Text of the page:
Thursday, December 31, 2015

Poetry Friday: The Hours

The year of the earthquake, a friend sent me this book, A Flame of Faith, by Hazel Littlefield, published in 1972, for my birthday.  It's signed by the author for a friend called Amy, and Hazel wishes for Amy "that all her days may be filled with loyal friendships of loyal friends, happy work, good health, courage."  These seem excellent wishes for the new year. 

Here is one of the poems from the book.

The Hours

Shout with assurance to the morning skies,
"The Lord of all creation made me too,
And all my need abundantly supplies;
This day is mine and I shall live it through
Delighting in the gift of every hour;
Not doomed with dullness nor with fear of death,
But life unfolding like a sun-drenched flower
Suffused with the Divine, the Living Breath."

The hours bloom and wither and are tossed,
Uncounted, into swirling centuries,
Like myriad stars in mighty galaxies,
Merged in a brighter whole but never lost.
Time, unrelenting, plucks them one by one;
Breathe while you may their sweetness in the sun.

Hazel Littlefield

Mary Lee has the first roundup of 2016.

Wednesday, December 30, 2015

What I Read in 2015

Here are links to my posts about the books I read this year.  I didn't write many reviews this year, so mostly this is just a list of titles.

Books 1-4
Books 5-11 (post includes reviews)
Books 12-21
Books 22-34 (post includes reviews)
Books 35-38 (post includes reviews)
Books 39-45 (post includes reviews)
Books 46-62
Books 63-68

I don't think I'll be finishing any more books this year.  Here's the last Reading Update:

Book #69 of the year was Shades of Milk and Honey, by Mary Robinette Kowal
Book #70 was Comfort Ye My People: The Real World Meets Handel's Messiah, 26 Readings for Advent, by Kay Bruner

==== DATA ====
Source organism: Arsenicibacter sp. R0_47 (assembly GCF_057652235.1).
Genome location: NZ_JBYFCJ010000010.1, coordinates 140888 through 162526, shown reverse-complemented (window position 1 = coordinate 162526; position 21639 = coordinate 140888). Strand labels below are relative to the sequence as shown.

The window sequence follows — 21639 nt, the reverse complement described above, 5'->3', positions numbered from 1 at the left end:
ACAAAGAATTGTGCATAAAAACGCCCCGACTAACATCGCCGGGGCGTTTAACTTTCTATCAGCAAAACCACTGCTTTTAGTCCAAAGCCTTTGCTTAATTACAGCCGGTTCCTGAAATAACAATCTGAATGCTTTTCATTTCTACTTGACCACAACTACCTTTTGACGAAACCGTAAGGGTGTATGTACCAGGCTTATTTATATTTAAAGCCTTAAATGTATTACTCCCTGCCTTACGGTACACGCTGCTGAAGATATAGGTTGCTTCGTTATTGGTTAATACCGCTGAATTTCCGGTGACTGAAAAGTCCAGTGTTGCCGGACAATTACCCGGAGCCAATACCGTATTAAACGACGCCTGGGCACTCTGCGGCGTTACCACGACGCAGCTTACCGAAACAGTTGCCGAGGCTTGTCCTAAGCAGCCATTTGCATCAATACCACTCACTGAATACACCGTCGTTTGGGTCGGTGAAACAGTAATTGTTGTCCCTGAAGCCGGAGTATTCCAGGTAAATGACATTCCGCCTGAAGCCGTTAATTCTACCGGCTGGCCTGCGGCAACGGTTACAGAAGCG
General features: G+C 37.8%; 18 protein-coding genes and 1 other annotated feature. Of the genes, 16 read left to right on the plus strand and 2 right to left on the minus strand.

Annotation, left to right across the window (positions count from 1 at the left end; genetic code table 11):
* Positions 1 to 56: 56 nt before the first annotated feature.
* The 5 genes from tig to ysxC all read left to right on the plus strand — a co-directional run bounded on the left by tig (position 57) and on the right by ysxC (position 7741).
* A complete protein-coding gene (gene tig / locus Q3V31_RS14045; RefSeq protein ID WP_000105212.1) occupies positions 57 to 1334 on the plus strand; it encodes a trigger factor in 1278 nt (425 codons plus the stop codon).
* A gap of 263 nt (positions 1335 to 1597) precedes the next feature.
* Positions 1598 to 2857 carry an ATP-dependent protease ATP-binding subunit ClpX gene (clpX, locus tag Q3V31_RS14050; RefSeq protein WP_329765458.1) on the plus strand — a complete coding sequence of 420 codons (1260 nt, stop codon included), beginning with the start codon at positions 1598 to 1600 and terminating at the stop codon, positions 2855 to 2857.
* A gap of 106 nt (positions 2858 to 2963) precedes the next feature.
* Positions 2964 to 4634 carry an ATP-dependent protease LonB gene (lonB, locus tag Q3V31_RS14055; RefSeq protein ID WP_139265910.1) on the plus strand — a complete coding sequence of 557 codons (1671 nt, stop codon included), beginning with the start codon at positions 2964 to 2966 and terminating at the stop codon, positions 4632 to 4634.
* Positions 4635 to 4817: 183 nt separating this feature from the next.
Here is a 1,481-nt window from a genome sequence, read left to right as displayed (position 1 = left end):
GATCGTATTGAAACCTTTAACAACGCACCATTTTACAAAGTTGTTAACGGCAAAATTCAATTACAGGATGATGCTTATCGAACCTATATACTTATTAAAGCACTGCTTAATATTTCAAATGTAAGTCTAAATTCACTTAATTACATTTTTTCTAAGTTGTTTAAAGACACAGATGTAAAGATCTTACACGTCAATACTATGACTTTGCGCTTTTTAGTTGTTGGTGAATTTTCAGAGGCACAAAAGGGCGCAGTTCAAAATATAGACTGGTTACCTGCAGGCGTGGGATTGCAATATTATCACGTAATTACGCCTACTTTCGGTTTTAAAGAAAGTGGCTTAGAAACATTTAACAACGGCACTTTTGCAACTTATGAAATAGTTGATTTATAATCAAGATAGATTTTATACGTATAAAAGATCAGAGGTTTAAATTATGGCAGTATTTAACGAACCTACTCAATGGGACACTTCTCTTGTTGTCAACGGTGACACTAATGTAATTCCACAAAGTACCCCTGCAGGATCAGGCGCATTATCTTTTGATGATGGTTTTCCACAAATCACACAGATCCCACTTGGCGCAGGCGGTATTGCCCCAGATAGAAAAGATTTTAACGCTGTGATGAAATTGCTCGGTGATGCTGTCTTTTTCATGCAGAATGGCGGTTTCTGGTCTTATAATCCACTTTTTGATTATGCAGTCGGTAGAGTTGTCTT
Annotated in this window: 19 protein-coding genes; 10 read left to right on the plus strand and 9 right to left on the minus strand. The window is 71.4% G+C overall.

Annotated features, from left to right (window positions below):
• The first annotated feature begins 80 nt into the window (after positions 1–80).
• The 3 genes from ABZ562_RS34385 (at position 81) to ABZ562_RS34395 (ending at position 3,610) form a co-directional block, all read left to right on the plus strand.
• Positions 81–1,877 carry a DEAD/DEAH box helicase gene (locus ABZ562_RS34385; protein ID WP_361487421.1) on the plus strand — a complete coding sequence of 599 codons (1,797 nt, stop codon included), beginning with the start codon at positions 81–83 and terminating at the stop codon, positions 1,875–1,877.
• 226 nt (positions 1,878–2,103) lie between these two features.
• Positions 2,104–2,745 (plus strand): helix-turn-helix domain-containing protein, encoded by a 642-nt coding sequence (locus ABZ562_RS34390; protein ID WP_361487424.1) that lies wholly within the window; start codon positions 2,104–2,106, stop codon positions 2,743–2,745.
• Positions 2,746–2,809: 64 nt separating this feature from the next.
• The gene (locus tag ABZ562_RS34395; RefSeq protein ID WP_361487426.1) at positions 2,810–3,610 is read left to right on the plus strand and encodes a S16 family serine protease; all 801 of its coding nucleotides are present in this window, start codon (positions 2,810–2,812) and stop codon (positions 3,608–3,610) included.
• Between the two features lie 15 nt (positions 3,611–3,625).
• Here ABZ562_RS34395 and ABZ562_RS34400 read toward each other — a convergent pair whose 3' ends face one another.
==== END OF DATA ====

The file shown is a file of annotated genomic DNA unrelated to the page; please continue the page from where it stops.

Book #71 was The Paris Wife, by Paula McLain
Book #72 was Wearing God: Clothing, Laughter, Fire, and Other Overlooked Ways of Meeting God, by Lauren Winner
Book #73 was Rising Strong, by Brene Brown
Book #74 was Eat Pray Love, by Elizabeth Gilbert
Book #75 was Room, by Emma Donoghue

I usually aim to finish about one book a week, so I was a bit over that this year.  I'm enjoying reading other people's end of the year book lists and collecting suggestions for next year.

Speaking of booklists, this post is linked to the January 2nd 2016 Saturday Review of Books.  Lots of bloggers are linking their lists for 2015.  Check it out here.

Friday, December 25, 2015

Poetry Friday

My daughter posted this Tweet on my Facebook wall yesterday.

It has, indeed, been a tough year.  One of the things that helped a lot was poetry, reading and writing it.  I don't have a poem to share today, but I hope after Christmas dinner to have time to come back and read some of the poems posted in today's roundup.  And then there's the traditional post-Christmas beach trip to continue the cheer.  See you in 2016!

Wednesday, December 23, 2015

OLW 2015

In 2015, my One Little Word was "unafraid."  I didn't do very well with being unafraid.  In fact, I was frequently afraid.  In May, I updated relatively positively on my progress in this post.  After that, things got worse.  I feared loss and grief, and then it happened, and I muddled through as best I could.  Now I'm hoping 2016 is better, and considering what my OLW will be.

Tuesday, December 22, 2015

Reading Update

Book #63 of the year was Because We Are, by Ted Oswald
Book #64 was Saint Anything, by Sarah Dessen
Book #65 was Armada, by Ernest Cline
Book #66 was Winter, by Marissa Meyer
Book #67 was Out of Sorts: Making Peace with an Evolving Faith, by Sarah Bessey
Book #68 was Lila, by Marilynne Robinson

Friday, December 11, 2015

Poetry Friday: Real?

I love this poem and how it plays with what is "real" and what is "invented" in poetry, and writing in general.  The emotion, yeah, it's all real.  The details might be changed a bit, here and there.

Are All the Break-Ups in Your Poems Real?  

by Aimee Nezhukumatathil

If by real you mean as real as a shark tooth stuck
in your heel, the wetness of a finished lollipop stick,
the surprise of a thumbtack in your purse—
then Yes, every last page is true, every nuance,
bit, and bite. Wait. I have made them up—all of them—
and when I say I am married, it means I married
all of them, a whole neighborhood of past loves.